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#BalanceForBetter: Entrepreneurship Knows No Gender

Patricia Mbatia-Macharia of Game Changer
Patricia Mbatia-Macharia of Game Changer Marketing during the interview at her Nairobi office on February 15, 2019. PHOTO | DIANA NGILA | NMG 

Patricia Mbatia-Macharia, the CEO of GameChanger marketing company, started an art school with no experience in managing a school, no background in art; just the drive and passion to succeed.

When she and her partner realised they might need more than just passion, they decided to seek out the experience needed in the corporate world before re-embarking on entrepreneurship.

After a stint in marketing and public relations, working for companies like Ayton Young and Rubicam (A, Y & R), MultiChoice and Experiential Marketing, she decided to venture out on her own again, this time armed with nearly a decade of experience and contacts from the corporate world.

At no point in her shift from entrepreneurship to employment and back did she feel or think that it was an impossible task.

“The way we were brought up, there isn’t a thing that you want to do that you can’t do,” she says.

“What I find interesting is entrepreneurship is open for everybody. Anyone who wants to do it can do it. We are brought up with a mentality of fear because we don’t know what will happen. There have been scary stories of people starting something and it goes down with their money but you can’t live life fearing,” she says.

For Patricia, starting the new venture only needed her to take the first step, and bring on board a single client and the rest would follow.

“I just needed to take that one step, find one client. So I found one. You can’t play football from the stands. It’s either you get in the field or languish in the stands being a commentator,” she says.

To her, gender is not a factor when it comes to starting a business. Financing is also available if the business idea is right, especially given the number of institutions willing to support women and the youth.

“Look at the mama mboga, she has a plan. Maybe not a ginormous plan but it’s one. Mama samaki has figured it out. Sometimes people say it is harder for women, but the question is ‘who is saying that?’,” she asks.

“When the rubber meets the road, are you going to say I cannot get into business or will you say my children need to eat? Or will you say I need to have a creative thought with my talent or what can I do?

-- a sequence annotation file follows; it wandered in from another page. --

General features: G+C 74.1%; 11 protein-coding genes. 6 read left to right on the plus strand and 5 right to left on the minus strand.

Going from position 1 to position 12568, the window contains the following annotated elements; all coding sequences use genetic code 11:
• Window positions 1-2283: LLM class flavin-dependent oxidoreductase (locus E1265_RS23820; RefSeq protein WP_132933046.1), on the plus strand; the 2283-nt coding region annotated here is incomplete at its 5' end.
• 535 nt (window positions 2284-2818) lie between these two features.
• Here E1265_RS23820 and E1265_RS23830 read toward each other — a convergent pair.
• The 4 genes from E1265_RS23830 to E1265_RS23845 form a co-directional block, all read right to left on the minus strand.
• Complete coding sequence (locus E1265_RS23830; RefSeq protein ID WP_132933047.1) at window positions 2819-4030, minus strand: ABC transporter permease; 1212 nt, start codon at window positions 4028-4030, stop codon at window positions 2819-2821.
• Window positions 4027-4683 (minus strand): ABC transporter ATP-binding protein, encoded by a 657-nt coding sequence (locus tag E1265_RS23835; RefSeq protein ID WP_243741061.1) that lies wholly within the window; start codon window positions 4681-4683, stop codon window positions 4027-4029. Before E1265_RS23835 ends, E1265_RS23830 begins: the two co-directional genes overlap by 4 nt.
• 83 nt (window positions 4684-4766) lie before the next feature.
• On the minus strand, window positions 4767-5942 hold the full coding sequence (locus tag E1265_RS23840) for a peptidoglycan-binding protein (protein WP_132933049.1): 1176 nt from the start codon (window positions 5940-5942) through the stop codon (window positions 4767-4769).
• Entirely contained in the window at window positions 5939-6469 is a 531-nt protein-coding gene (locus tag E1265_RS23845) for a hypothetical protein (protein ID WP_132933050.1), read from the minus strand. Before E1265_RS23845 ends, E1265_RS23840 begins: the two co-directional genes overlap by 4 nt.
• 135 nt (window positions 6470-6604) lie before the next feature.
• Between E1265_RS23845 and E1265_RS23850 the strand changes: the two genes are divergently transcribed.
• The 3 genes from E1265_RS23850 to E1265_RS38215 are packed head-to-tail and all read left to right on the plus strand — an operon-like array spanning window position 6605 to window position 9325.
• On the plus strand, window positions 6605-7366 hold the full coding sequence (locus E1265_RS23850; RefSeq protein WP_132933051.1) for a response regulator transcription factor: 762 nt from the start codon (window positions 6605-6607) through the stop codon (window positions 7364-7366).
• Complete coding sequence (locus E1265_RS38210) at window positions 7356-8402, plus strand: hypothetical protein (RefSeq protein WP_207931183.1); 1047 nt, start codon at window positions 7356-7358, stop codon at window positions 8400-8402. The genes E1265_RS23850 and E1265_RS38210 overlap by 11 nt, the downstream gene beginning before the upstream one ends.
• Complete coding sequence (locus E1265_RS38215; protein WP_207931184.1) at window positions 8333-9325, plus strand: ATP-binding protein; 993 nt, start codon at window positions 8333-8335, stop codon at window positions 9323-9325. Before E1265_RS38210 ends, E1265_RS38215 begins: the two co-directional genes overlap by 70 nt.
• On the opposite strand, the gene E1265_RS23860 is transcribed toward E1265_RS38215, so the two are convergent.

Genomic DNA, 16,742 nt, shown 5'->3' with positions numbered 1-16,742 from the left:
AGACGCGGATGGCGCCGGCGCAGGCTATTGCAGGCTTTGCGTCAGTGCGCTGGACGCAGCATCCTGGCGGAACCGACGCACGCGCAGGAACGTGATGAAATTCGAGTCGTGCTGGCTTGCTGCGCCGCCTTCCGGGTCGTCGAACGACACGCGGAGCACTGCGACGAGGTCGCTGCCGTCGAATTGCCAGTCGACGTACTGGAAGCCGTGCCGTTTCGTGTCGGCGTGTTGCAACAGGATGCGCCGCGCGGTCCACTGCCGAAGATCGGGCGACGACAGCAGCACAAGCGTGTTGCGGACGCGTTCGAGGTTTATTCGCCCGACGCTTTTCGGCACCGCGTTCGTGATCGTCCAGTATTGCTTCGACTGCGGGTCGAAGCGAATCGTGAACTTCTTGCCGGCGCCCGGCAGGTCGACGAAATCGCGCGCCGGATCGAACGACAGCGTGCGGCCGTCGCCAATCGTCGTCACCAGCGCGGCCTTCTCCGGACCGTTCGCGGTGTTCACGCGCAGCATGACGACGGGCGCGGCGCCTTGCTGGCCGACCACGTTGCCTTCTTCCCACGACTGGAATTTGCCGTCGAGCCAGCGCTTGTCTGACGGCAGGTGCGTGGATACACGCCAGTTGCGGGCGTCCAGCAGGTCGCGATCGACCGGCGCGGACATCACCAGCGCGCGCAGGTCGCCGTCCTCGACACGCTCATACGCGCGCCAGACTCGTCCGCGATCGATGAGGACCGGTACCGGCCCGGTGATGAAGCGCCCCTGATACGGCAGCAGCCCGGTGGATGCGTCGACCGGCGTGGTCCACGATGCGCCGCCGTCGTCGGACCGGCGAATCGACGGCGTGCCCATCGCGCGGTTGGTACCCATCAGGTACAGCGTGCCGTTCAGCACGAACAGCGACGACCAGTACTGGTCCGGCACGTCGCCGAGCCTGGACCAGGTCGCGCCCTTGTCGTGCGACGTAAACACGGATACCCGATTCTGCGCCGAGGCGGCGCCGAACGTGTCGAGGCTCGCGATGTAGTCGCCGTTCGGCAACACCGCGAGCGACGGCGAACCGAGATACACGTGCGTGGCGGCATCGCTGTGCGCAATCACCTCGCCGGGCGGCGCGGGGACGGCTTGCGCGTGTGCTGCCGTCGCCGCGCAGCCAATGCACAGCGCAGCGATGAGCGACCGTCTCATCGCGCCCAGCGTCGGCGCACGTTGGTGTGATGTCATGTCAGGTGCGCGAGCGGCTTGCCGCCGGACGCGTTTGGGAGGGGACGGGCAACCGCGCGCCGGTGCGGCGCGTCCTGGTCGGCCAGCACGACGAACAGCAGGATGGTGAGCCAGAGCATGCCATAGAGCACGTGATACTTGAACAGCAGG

“Most who say that it is hard for women to get into business are sitting in corporate offices enjoying the perks. It is hard to walk away from the comfort of a corporate cheque," she adds.

According to her, one needs to evaluate what they have to offer the market. You must know what idea you want to sell before you get into the business.

“Once you have answered “how do I go about this?” then you will find your source of financing,” says Patricia.

Capital-intensive

In fields that are capital-intensive, such as manufacturing, she suggests initially branding and packaging products rather than making them from scratch. One can also lease out a line in an existing factory to save on the cost of setting one up.

“Start by piggybacking on someone else’s line. Then once the money starts trickling in, you can invest in your own line,” she says.

Once the product is ready, the challenge of pricing is next on the tackle list. The pricing must cover the cost of making the product, selling it and give you enough to reinvest into the business.

“You need to price it right so you can get the money. It is expensive to keep getting money from financing,” she explains. Financing especially from banks comes with the added cost of interest.

She further explains that business ideas can come from multiple areas, including travel. When one comes across a novel idea abroad, tailor it for the local market. It is about looking at challenges or unmet needs in the market, getting a solution-based idea and turning it into a business.

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